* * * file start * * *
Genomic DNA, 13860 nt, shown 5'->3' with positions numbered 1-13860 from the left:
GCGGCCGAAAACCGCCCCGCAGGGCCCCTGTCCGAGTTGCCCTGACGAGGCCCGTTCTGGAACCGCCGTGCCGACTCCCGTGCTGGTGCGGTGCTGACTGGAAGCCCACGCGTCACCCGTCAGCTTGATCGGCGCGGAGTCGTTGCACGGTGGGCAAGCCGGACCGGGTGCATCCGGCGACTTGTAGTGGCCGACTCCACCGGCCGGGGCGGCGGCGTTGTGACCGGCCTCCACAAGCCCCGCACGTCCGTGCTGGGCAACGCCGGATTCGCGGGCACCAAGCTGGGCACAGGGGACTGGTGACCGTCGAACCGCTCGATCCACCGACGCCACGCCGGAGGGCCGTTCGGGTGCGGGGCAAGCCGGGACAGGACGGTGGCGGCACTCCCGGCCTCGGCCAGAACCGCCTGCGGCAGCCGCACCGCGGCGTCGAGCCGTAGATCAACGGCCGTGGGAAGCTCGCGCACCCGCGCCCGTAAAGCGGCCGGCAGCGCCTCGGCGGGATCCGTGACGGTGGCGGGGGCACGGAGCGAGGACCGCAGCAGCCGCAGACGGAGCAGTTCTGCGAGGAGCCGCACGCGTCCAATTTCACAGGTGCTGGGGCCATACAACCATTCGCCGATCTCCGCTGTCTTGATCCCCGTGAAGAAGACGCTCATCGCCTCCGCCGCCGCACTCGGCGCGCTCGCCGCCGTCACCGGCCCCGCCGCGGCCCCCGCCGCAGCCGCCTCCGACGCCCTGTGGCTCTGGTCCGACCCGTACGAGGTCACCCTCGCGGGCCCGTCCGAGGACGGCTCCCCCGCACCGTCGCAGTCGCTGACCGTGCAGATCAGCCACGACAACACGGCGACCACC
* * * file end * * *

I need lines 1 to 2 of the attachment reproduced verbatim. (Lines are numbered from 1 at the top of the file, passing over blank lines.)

Genomic DNA, 13860 nt, shown 5'->3' with positions numbered 1-13860 from the left:
GCGGCCGAAAACCGCCCCGCAGGGCCCCTGTCCGAGTTGCCCTGACGAGGCCCGTTCTGGAACCGCCGTGCCGACTCCCGTGCTGGTGCGGTGCTGACTGGAAGCCCACGCGTCACCCGTCAGCTTGATCGGCGCGGAGTCGTTGCACGGTGGGCAAGCCGGACCGGGTGCATCCGGCGACTTGTAGTGGCCGACTCCACCGGCCGGGGCGGCGGCGTTGTGACCGGCCTCCACAAGCCCCGCACGTCCGTGCTGGGCAACGCCGGATTCGCGGGCACCAAGCTGGGCACAGGGGACTGGTGACCGTCGAACCGCTCGATCCACCGACGCCACGCCGGAGGGCCGTTCGGGTGCGGGGCAAGCCGGGACAGGACGGTGGCGGCACTCCCGGCCTCGGCCAGAACCGCCTGCGGCAGCCGCACCGCGGCGTCGAGCCGTAGATCAACGGCCGTGGGAAGCTCGCGCACCCGCGCCCGTAAAGCGGCCGGCAGCGCCTCGGCGGGATCCGTGACGGTGGCGGGGGCACGGAGCGAGGACCGCAGCAGCCGCAGACGGAGCAGTTCTGCGAGGAGCCGCACGCGTCCAATTTCACAGGTGCTGGGGCCATACAACCATTCGCCGATCTCCGCTGTCTTGATCCCCGTGAAGAAGACGCTCATCGCCTCCGCCGCCGCACTCGGCGCGCTCGCCGCCGTCACCGGCCCCGCCGCGGCCCCCGCCGCAGCCGCCTCCGACGCCCTGTGGCTCTGGTCCGACCCGTACGAGGTCACCCTCGCGGGCCCGTCCGAGGACGGCTCCCCCGCACCGTCGCAGTCGCTGACCGTGCAGATCAGCCACGACAACACGGCGACCACC